Most of the targeted premises were those of former or local politicians. They included the house of former Chart Thai Pattana Party MP Chada Thaiset and a resort building under the care of Chada’s nephew.

The 200-strong “Yutthakan Sakaekrang” operation … seized 20 guns, four bullet-proof vests, two tiger skins, two pairs of wildlife horns and a clouded leopard carcass.

… the operation was part of the Royal Thai Police’s policy to suppress crime, crack down on influential figures and hired guns.

Then in 2017, it was reported that:

A former MP and four members of his entourage were released on bail on Sunday after being detained overnight for carrying firearms in public without permission.

Chada Thaiseth, a former Uthai Thani MP, reportedly has been on an official list of mafia-style figures.

More than 100 policemen, both in uniform and plainclothes, intercepted his convoy on a road in Uthai Thani province on Saturday afternoon.

Chada’s group was driving as many as eight vehicles and a search found several guns and illicit drugs in the cars.

A pattern? You bet.

Turning to the other side of politics, Khaosod reports that Nawat Tohcharoensuk, a Puea Thai politician was found guilty of “engineering the murder of a civil servant” and was “sentenced to death on Tuesday … [but] will continue serving as an MP for the opposition, his party said.” He’s appealing the verdict, so the case is not over, but even so, it might be considered prudent for him to step down. But with gangsters in the government, the opposition has them too. And a bit of reading suggests the modus operandi of a dark influence:

Prosecutors said Nawat hired two police officers to gun down Suchart Khotethum, an administrative official in Khon Kaen, in front of his home in 2013. Investigators cited romance-related vendetta as the motive.

And, just to finish off with state violence of the military kind, we see the remarkable report that “four red-shirt co-leaders on Monday … confessed to their roles in the violent protest outside the home of the late Privy Council president, Prem Tinsulanonda, in 2007.” Perhaps they confessed to get the case settled? Perhaps a deal has been done? We can’t help but wonder because Nattawut Saikua said:

he and fellow red-shirt co-leaders offered their apologies because the protest outside Gen Prem’s residence caused injuries among both protesters and police officers on duty.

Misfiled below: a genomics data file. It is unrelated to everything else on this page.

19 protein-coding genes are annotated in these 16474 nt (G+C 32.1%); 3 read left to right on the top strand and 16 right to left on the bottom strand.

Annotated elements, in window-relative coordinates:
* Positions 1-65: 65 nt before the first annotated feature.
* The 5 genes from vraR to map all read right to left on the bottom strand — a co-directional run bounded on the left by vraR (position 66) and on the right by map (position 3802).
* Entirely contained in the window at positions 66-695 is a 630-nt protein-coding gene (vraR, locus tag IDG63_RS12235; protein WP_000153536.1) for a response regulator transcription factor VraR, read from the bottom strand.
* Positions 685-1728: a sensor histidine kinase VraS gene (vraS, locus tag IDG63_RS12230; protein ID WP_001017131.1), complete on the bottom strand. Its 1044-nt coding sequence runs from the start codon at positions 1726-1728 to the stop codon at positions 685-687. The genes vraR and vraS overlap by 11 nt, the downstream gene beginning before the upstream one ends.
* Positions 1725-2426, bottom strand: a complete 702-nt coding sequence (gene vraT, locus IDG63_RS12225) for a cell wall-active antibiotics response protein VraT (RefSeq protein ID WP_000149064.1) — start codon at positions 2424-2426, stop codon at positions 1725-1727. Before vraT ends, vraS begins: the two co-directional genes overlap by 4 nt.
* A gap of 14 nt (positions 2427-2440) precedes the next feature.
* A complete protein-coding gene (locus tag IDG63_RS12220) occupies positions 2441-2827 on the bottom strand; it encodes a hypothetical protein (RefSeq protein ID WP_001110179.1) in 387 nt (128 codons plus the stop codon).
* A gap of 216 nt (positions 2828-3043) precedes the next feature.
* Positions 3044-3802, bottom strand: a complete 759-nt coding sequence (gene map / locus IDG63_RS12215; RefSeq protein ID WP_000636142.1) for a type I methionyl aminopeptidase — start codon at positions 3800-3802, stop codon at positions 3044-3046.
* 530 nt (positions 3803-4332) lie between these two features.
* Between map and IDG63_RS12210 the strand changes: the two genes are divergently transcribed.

“We are sorry for what happened,” he said, before insisting the red-shirt co-leaders harboured no grudge with the late Gen Prem.

No grudge? Why’s that? He was one of those who perpetrated the 2006 coup and egged the military on in 2014. He supported crackdowns on red shirts that resulted in deaths and injuries to thousands. He dis this for the military-monarchy alliance that underpins the ruling class. With all the royalist buffalo manure that surrounds this creepy general, there’s no criticism allowed. No one has asked about his unusual wealth, revealed when he finally died.

What a week it has been for a political system designed by the military junta.

Update 1: Legal eel and Deputy Prime Minister Wissanu Krea-ngam declared Nawat’s “tenure as an MP was now voided, even though the appeal process was not finalised…”. He said the “constitution stated clearly that MPs lost their status when convicted of a criminal offence.” While we think Nawat should step down and while Wissanu picks and chooses which aspects of the constitution he adheres to, we are not so sure he’s right on this. All sections in the constitution relating to convictions refer to final judgements. Indeed, Article 29 offers a general protection to those in the legal process, stating:

A suspect or defendant in a criminal case shall be presumed innocent, and before the passing of a final judgment convicting a person of having committed an offence, such person shall not be treated as a convict.

Despite this, and the fact that “appeal is automatic in the case of a death sentence,” the House Secretariat is advising a ruling from the Constitutional Court. Of course, the judgement of that Court will probably follow Wissanu.

Meanwhile, in another case of twisted ethics (see those above), the junta’s Palang Pracharath Party is “likely to field Krungsrivilai Suthinpuak in a potential by-election despite the Election Commission (EC) having issued him with a yellow-card for attempted vote-buying.”

The junta’s 5 years seems to have yielded an administration of goons and crooks.